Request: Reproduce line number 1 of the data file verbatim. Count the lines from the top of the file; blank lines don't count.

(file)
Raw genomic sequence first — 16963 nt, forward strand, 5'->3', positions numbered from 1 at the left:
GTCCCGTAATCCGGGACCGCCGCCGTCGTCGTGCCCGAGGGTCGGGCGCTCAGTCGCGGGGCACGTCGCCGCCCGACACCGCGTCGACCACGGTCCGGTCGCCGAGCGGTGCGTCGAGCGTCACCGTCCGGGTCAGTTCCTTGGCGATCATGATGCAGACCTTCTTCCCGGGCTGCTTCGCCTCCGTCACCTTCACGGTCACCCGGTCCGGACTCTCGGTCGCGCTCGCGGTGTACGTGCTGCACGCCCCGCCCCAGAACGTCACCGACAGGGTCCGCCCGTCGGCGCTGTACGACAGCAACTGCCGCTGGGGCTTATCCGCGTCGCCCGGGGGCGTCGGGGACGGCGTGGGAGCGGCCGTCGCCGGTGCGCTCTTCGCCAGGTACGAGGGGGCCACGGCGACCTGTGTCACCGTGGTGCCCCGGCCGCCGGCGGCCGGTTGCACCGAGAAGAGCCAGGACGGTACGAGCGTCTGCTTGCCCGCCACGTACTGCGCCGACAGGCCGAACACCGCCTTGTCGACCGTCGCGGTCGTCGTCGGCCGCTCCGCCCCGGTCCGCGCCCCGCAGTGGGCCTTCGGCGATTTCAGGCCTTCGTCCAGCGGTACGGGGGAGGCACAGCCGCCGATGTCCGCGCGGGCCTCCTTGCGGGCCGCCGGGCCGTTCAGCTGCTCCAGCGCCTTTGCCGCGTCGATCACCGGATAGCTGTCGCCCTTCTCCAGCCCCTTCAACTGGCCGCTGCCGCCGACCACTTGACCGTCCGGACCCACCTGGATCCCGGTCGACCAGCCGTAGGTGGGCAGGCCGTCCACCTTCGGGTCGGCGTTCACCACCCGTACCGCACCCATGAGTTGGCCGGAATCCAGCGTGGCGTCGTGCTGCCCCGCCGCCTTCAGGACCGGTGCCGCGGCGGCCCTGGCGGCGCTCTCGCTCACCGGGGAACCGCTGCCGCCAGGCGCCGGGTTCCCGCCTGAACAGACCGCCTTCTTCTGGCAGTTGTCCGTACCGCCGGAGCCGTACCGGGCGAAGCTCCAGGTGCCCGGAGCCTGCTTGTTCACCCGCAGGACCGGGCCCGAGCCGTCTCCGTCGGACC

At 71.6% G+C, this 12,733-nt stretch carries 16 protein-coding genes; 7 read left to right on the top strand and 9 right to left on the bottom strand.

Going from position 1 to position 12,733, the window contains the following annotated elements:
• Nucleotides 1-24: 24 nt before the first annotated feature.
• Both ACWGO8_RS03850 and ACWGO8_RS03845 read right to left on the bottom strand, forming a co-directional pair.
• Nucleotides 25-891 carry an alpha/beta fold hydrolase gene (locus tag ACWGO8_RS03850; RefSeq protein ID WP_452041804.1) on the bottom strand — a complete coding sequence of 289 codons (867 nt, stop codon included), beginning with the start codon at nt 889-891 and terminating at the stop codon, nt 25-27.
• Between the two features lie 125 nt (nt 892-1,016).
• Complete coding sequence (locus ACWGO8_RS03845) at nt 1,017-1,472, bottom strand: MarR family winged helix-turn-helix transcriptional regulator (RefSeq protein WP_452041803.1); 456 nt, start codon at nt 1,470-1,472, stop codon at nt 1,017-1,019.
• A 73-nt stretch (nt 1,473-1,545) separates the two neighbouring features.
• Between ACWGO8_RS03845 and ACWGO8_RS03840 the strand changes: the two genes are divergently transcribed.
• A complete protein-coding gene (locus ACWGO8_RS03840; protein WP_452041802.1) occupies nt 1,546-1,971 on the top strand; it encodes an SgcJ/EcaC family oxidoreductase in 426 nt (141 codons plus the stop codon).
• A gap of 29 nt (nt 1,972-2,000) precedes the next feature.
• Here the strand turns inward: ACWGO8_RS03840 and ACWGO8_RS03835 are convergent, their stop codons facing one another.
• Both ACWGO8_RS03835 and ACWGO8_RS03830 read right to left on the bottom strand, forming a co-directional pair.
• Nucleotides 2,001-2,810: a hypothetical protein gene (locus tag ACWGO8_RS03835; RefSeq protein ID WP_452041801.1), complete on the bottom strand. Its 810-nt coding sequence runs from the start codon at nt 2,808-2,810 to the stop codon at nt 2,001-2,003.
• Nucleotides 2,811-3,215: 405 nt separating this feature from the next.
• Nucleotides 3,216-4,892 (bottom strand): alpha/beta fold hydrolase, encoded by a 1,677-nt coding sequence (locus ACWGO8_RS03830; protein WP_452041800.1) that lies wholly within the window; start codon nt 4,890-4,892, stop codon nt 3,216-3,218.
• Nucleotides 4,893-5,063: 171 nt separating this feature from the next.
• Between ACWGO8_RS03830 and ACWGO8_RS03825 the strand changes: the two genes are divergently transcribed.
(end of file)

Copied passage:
Raw genomic sequence first — 16963 nt, forward strand, 5'->3', positions numbered from 1 at the left: